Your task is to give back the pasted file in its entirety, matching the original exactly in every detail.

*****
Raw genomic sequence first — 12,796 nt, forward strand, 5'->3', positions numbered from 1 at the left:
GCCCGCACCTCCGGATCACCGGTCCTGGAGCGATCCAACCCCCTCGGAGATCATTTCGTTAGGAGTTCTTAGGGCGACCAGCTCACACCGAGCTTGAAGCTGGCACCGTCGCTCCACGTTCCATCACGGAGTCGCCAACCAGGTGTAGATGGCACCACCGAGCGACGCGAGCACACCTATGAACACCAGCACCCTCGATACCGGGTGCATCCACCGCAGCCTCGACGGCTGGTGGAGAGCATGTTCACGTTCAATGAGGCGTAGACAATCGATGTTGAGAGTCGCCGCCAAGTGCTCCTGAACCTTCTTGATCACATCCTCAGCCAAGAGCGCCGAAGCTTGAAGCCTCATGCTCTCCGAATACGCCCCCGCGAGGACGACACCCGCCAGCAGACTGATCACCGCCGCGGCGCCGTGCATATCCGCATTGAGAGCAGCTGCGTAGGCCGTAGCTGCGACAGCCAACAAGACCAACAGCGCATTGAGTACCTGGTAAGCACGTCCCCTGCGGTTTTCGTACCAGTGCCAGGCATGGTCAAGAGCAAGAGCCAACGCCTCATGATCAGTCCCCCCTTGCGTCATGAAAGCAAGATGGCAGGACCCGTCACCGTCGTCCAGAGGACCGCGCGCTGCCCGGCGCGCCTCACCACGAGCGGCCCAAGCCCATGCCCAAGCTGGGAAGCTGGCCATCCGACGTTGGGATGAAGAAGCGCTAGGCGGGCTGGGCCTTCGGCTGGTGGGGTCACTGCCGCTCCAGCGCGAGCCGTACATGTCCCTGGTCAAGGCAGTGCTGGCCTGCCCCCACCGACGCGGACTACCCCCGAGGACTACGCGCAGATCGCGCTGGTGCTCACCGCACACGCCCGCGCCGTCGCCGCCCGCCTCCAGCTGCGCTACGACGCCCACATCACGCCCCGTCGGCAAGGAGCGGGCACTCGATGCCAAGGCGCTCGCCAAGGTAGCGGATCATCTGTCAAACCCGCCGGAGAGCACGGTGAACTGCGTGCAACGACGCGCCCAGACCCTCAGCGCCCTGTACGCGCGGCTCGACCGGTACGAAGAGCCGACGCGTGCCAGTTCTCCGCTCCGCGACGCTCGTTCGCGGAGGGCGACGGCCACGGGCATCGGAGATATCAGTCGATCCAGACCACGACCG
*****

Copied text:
Raw genomic sequence first — 12,796 nt, forward strand, 5'->3', positions numbered from 1 at the left:
GCCCGCACCTCCGGATCACCGGTCCTGGAGCGATCCAACCCCCTCGGAGATCATTTCGTTAGGAGTTCTTAGGGCGACCAGCTCACACCGAGCTTGAAGCTGGCACCGTCGCTCCACGTTCCATCACGGAGTCGCCAACCAGGTGTAGATGGCACCACCGAGCGACGCGAGCACACCTATGAACACCAGCACCCTCGATACCGGGTGCATCCACCGCAGCCTCGACGGCTGGTGGAGAGCATGTTCACGTTCAATGAGGCGTAGACAATCGATGTTGAGAGTCGCCGCCAAGTGCTCCTGAACCTTCTTGATCACATCCTCAGCCAAGAGCGCCGAAGCTTGAAGCCTCATGCTCTCCGAATACGCCCCCGCGAGGACGACACCCGCCAGCAGACTGATCACCGCCGCGGCGCCGTGCATATCCGCATTGAGAGCAGCTGCGTAGGCCGTAGCTGCGACAGCCAACAAGACCAACAGCGCATTGAGTACCTGGTAAGCACGTCCCCTGCGGTTTTCGTACCAGTGCCAGGCATGGTCAAGAGCAAGAGCCAACGCCTCATGATCAGTCCCCCCTTGCGTCATGAAAGCAAGATGGCAGGACCCGTCACCGTCGTCCAGAGGACCGCGCGCTGCCCGGCGCGCCTCACCACGAGCGGCCCAAGCCCATGCCCAAGCTGGGAAGCTGGCCATCCGACGTTGGGATGAAGAAGCGCTAGGCGGGCTGGGCCTTCGGCTGGTGGGGTCACTGCCGCTCCAGCGCGAGCCGTACATGTCCCTGGTCAAGGCAGTGCTGGCCTGCCCCCACCGACGCGGACTACCCCCGAGGACTACGCGCAGATCGCGCTGGTGCTCACCGCACACGCCCGCGCCGTCGCCGCCCGCCTCCAGCTGCGCTACGACGCCCACATCACGCCCCGTCGGCAAGGAGCGGGCACTCGATGCCAAGGCGCTCGCCAAGGTAGCGGATCATCTGTCAAACCCGCCGGAGAGCACGGTGAACTGCGTGCAACGACGCGCCCAGACCCTCAGCGCCCTGTACGCGCGGCTCGACCGGTACGAAGAGCCGACGCGTGCCAGTTCTCCGCTCCGCGACGCTCGTTCGCGGAGGGCGACGGCCACGGGCATCGGAGATATCAGTCGATCCAGACCACGACCG